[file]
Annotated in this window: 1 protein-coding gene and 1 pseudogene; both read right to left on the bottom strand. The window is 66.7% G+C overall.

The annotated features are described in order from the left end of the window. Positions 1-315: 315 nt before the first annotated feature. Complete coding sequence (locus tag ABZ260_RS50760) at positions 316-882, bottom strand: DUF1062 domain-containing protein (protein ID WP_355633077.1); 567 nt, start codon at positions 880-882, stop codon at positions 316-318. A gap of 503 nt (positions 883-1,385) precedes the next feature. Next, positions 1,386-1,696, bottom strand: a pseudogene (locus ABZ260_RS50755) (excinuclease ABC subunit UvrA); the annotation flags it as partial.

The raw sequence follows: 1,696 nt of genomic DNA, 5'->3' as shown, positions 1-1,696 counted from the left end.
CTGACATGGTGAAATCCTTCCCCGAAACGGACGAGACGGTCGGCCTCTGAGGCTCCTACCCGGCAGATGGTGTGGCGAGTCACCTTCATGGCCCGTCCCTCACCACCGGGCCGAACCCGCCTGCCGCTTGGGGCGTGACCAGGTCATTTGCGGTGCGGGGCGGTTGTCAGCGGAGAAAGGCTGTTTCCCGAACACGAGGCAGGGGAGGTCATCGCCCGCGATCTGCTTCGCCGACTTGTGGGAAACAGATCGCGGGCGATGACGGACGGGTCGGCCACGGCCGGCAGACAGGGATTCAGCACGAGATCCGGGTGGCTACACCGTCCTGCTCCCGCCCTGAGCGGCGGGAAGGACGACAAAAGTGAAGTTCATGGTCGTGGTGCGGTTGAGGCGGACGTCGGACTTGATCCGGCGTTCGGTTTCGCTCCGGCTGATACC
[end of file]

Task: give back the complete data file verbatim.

Annotated in this window: 1 protein-coding gene and 1 pseudogene; both read right to left on the bottom strand. The window is 66.7% G+C overall.

The annotated features are described in order from the left end of the window. Positions 1-315: 315 nt before the first annotated feature. Complete coding sequence (locus tag ABZ260_RS50760) at positions 316-882, bottom strand: DUF1062 domain-containing protein (protein ID WP_355633077.1); 567 nt, start codon at positions 880-882, stop codon at positions 316-318. A gap of 503 nt (positions 883-1,385) precedes the next feature. Next, positions 1,386-1,696, bottom strand: a pseudogene (locus ABZ260_RS50755) (excinuclease ABC subunit UvrA); the annotation flags it as partial.

The raw sequence follows: 1,696 nt of genomic DNA, 5'->3' as shown, positions 1-1,696 counted from the left end.
CTGACATGGTGAAATCCTTCCCCGAAACGGACGAGACGGTCGGCCTCTGAGGCTCCTACCCGGCAGATGGTGTGGCGAGTCACCTTCATGGCCCGTCCCTCACCACCGGGCCGAACCCGCCTGCCGCTTGGGGCGTGACCAGGTCATTTGCGGTGCGGGGCGGTTGTCAGCGGAGAAAGGCTGTTTCCCGAACACGAGGCAGGGGAGGTCATCGCCCGCGATCTGCTTCGCCGACTTGTGGGAAACAGATCGCGGGCGATGACGGACGGGTCGGCCACGGCCGGCAGACAGGGATTCAGCACGAGATCCGGGTGGCTACACCGTCCTGCTCCCGCCCTGAGCGGCGGGAAGGACGACAAAAGTGAAGTTCATGGTCGTGGTGCGGTTGAGGCGGACGTCGGACTTGATCCGGCGTTCGGTTTCGCTCCGGCTGATACC